climate change and politics
Restless wind lashes out
Sucks moisture from air
Whips back and forth
Tossing its weight around
Lost in desperate attempts
To make things happen but
Will we survive to tell about it?
I drafted this poem under another title in early April, 2019. We’d just experienced fierce wind storms in the Northeast. I was sorely tempted to make a connection between the storm outside and the growing storm in the White House.
This morning we have yet another storm brewing in the Northeast, as we move closer to a presidential election in November. Perhaps this explains the sometimes contorted speech we’re hearing from Senators up for reelection.
The ongoing drama of our current President’s behavior is important.
At the same time, nothing is more important for our future than addressing climate change. Actually, I don’t care what you call it, just so you get the point. Planet earth is sick unto death. And we, the gardeners, don’t have any quick fixes.
There are reasons for upheavals and breakdowns in our ecosystems. However, it’s easy to get caught up in the drama of presidential politics and neglect what we can do right now to care for even a small patch of planet earth.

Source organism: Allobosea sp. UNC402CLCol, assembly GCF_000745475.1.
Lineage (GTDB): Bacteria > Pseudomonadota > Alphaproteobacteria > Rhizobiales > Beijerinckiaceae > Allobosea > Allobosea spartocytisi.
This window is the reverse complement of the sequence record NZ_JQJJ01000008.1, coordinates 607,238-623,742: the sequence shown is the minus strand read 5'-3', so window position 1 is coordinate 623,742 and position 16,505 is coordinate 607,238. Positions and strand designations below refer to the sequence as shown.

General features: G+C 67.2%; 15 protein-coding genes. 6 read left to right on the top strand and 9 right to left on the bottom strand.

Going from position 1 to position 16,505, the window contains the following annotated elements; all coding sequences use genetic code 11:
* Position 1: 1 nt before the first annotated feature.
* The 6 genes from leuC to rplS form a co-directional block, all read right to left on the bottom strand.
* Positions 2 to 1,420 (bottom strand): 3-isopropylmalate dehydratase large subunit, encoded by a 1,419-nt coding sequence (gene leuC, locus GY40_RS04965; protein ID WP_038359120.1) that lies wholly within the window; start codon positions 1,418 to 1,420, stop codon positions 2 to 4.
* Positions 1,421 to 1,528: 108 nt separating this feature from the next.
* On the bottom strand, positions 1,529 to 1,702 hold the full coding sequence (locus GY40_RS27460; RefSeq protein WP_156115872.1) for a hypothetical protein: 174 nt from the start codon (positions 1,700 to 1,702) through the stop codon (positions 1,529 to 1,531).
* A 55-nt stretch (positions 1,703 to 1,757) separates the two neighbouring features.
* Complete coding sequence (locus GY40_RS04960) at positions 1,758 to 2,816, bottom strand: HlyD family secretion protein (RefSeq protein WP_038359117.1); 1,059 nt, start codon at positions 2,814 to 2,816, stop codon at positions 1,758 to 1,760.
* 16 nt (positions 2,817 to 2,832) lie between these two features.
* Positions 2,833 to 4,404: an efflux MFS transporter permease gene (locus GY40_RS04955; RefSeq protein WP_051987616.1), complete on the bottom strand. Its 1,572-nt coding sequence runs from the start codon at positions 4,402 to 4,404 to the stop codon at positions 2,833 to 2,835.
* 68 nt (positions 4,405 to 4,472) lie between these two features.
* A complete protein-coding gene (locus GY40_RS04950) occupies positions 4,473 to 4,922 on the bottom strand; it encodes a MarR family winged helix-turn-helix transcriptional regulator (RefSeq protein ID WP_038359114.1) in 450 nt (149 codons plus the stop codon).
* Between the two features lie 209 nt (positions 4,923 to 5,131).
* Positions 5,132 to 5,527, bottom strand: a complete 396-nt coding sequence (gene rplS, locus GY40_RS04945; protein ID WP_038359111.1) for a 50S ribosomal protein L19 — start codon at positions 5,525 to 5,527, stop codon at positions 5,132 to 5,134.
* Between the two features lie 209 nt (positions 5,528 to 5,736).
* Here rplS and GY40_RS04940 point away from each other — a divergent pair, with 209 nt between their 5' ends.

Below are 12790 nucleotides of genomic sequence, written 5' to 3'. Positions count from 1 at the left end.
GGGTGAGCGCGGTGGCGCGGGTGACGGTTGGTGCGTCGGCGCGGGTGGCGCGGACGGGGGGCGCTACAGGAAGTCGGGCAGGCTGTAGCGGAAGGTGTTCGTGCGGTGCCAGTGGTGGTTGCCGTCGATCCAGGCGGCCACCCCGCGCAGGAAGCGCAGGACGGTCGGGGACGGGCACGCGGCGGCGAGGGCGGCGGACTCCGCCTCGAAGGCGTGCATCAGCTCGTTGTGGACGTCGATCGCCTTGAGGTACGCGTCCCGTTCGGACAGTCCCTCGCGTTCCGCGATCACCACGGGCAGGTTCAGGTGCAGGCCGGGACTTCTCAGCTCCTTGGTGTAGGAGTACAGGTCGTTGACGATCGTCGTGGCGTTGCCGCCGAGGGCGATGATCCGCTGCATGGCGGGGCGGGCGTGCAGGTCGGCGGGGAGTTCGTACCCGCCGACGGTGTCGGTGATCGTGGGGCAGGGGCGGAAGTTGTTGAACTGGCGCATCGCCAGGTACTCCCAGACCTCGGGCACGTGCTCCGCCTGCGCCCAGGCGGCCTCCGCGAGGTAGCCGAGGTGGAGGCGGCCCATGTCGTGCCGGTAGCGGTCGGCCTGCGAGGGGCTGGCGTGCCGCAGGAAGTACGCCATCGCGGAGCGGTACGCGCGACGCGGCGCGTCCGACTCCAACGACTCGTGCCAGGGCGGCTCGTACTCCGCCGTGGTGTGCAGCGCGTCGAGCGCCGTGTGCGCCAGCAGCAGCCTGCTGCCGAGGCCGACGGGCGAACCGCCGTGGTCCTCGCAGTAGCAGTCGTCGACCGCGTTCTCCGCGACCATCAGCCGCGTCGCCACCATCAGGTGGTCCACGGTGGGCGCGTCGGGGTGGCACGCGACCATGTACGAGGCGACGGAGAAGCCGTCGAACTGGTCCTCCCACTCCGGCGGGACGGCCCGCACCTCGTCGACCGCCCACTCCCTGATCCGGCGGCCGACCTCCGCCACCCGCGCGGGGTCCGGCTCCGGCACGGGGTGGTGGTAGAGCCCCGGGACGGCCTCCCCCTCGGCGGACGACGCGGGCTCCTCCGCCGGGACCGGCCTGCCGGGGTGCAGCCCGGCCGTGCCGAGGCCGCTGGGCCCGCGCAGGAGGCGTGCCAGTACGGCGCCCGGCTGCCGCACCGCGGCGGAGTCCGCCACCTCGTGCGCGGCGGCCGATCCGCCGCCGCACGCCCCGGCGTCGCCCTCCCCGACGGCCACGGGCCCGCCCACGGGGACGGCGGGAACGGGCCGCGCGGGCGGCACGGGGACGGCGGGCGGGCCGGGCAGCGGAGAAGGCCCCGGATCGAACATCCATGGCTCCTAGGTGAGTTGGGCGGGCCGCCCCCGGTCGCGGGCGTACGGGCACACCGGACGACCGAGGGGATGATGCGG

Money is important, but it won’t solve the problem. Nature doesn’t know about our bank accounts or our retirement funds or underground bunkers being built so we’ll ‘survive.’ Nor does Nature care whether we’re Democrats, Republicans, Independents or Nothing at All.
This is a disaster of our own making. Innocently enough, perhaps. Yet even so, isn’t it better to admit we were wrong, and demand that our towns, cities, states, and nation do the right thing? There’s more up for grabs in the coming election than who will be the next President.
© Elouise Renich Fraser, 1 February 2019
Photo of Hurricane Irma passing through Naples, Florida, September 2017 (AP Photo/David Goldman); found at wunc.org